The IRA on Film and Television

The IRA on Film and Television

I don’t read much non-fiction and I’m not a film buff by any stretch of the imagination, so it’s a little surprising that The IRA on Film and Television by Mark Connelly caught my eye, but a couple of books I’ve read recently, A Leprechaun’s Lament and Frame Up, mentioned the IRA so it was already in my mind when this book came along. It was an interesting book.

The Irish Republican Army (IRA) has for decades pursued the goal of unifying its homeland into a single sovereign nation, ending British rule in Northern Ireland. The IRA has appeared in mainstream motion pictures such as The Quiet Man, action films like Blown Away, political dramas, and dark comedies. IRA characters have been portrayed by stars, such as  Anthony Hopkins, Richard Gere, and Brad Pitt.  Whether portrayed as a heroic patriot, ruthless terrorist, or troubled anti-hero, the Irish rebel has emerged as a universally recognized cinematic archetype. This history dicusses film depictions of the IRA from the 1916 Easter Rising to the peace process of the 1990s, including topics such as America’s role in creating both the IRA and its cinematic image, the changing depiction of women in IRA films, and the reception of IRA films in Ireland, Britain, and the United States.

The IRA on Film and Television is probably not going to appeal to a broad audience, but I personally found it rather fascinating. I do have to say that I was more interested in the history of the IRA and Ireland than how the movies or TV portray it. It’s funny though, what little bit I knew about the subject beforehand I probably gleaned from movies or novels, not necessarily factual history books. I can see why the Irish rebels have been depicted in so many different ways, through so many different lenses. It’s a complicated history, a difficult struggle by real people who are not villains or heroes but a bit of both.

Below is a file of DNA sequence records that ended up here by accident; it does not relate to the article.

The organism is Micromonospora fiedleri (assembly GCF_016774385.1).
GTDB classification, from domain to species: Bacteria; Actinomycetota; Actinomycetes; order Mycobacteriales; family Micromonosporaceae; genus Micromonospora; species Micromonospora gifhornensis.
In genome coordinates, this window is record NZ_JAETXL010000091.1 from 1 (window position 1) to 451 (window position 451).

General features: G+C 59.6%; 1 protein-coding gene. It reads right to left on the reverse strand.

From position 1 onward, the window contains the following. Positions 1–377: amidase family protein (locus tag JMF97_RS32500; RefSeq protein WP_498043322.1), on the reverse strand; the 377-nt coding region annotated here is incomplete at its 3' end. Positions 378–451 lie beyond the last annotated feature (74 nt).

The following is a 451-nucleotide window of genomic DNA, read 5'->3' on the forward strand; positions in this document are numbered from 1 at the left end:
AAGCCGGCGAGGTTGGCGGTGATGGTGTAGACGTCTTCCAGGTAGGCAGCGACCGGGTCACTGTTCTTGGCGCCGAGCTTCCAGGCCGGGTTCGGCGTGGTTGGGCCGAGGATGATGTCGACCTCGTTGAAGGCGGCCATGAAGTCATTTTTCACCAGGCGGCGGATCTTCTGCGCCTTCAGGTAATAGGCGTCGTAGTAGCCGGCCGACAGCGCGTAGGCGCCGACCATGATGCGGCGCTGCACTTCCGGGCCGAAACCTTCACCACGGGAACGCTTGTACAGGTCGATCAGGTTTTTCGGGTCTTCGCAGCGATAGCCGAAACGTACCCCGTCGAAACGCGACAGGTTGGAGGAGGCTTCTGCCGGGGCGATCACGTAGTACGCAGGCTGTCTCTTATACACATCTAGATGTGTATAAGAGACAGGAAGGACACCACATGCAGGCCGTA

I think I’ve only seen two or three of the movies mentioned in the book, but I have added a couple to my list to see, especially Michael Collins, starring Liam Neeson, about the great man himself whose life was just calling to be made into movies. Although not strictly about the IRA, a couple of the Irish gangster films, The General and Ronin, both from 1998 sounded like ones my husband and I might like. And somehow I missed The Devil’s Own, 1997, starring Harrison Ford and Brad Pitt.

While not everyone’s cup of tea, I felt The IRA on Film and Television covered its topic well, was clear, focused and gave me the necessary historical background in addition to the conversation regarding the films, how they changed historical fact, how they enhanced the legends, how the public felt when they were released. And it was an realitively easy read, enjoyable, not simply a recitation of fact. Connelly must truly care about his subject and that comes across. It is about the IRA and its presentation in the movies and on tv, not a detailed history of the IRA or Ireland in general, though, and I think the actual history might be a subject I’d like to explore further.

The website is a great resource, too, with lists of movies depicted various stages in the history of the IRA and links to other useful sites.

3 out of 5 stars

Category: Non-Fiction – Movies

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Published April 25, 2012 by McFarland 
273 pages

Book source: For review